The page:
Content About Cats Was Popular Long Before the Internet

A confirmation connected to the passing of National Conference of Editorial Writers co-founder Phillip H. Joyce.

It’s funny sometimes where the formulation of a FishbowlNY item can lead.

In this case, it starts with Philadelphia Inquirer reporter Walter F. Naedele’s excellent obituary for Philip H. Joyce (pictured), a retired colleague who edited the paper’s opinion pages from 1971 to 1996. Joyce passed away this week at age 87 from injuries incurred after a fall at home.

Naedele’s tribute also notes that Joyce was a founding member and one-time president of the National Conference of Editorial Writers (NCEW). The organization was rechristened in 2012 as the Association of Opinion Journalists (AOJ).

Like many groups, the AOJ holds an annual conference. Check out this paragraph from a New York Times report about the 1981 NCEW meeting, framed by the wonderful bygone headline “Opinion Molders Cross Pens at Parley:”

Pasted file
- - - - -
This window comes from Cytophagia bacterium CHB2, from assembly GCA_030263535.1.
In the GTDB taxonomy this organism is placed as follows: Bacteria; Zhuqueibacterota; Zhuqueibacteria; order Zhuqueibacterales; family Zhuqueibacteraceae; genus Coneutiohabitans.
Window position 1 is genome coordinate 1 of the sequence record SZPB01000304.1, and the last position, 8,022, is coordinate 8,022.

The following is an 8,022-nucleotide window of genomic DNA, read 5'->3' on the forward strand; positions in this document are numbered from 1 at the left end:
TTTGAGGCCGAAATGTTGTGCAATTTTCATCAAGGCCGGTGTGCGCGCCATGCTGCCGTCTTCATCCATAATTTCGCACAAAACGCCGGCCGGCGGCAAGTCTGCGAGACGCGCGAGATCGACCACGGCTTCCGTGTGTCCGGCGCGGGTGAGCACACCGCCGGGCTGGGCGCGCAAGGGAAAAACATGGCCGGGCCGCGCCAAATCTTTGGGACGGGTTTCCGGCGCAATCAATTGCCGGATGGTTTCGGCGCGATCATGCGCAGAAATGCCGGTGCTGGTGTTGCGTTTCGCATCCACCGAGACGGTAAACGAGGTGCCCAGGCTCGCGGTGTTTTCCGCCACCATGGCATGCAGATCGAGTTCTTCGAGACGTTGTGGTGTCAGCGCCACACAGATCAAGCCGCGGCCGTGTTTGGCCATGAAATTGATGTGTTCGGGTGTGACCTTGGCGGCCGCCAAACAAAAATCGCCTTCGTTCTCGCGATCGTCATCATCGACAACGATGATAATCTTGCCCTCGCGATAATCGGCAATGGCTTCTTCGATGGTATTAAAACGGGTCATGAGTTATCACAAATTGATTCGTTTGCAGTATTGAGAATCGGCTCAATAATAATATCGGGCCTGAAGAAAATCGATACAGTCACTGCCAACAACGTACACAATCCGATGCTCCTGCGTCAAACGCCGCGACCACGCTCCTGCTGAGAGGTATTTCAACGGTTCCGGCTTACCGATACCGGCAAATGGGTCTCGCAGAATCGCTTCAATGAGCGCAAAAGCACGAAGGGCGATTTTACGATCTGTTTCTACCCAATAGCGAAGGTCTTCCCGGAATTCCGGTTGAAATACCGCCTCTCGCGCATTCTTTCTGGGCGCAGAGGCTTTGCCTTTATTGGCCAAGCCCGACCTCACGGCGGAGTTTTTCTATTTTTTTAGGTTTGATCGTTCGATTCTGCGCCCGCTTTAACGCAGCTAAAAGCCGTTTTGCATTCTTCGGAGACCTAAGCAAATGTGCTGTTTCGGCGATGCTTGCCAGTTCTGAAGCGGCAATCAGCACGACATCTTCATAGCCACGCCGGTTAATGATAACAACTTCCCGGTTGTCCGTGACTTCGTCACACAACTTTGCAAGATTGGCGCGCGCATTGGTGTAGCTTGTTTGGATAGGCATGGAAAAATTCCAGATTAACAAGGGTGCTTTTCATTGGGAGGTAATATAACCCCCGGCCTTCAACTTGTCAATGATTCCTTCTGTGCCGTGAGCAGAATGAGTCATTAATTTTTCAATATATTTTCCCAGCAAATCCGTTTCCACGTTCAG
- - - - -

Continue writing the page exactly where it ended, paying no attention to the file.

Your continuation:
Editorials on local issues provoke fewer letters to the editors than editorials on national affairs, the writers said. But one can always get letters, said Hap Kaywood of The Dayton (Ohio) Daily News, by writing about cats. He added that he got his greatest response from an editorial about one-eyed drivers.

Wow. The revelation that half-cornea content surpassed op-eds about cats makes us wonder if today, BuzzFeed could rack up similar huge numbers with a 2016 video related to that topic.

In the meantime, RIP Mr. Joyce, who is warmly recalled in the obituary by several journalists who worked with him over the years. A viewing will be held Monday afternoon and funeral mass Tuesday morning in Joyce’s native Albany, N.Y.

Image via: McVeigh Funeral Home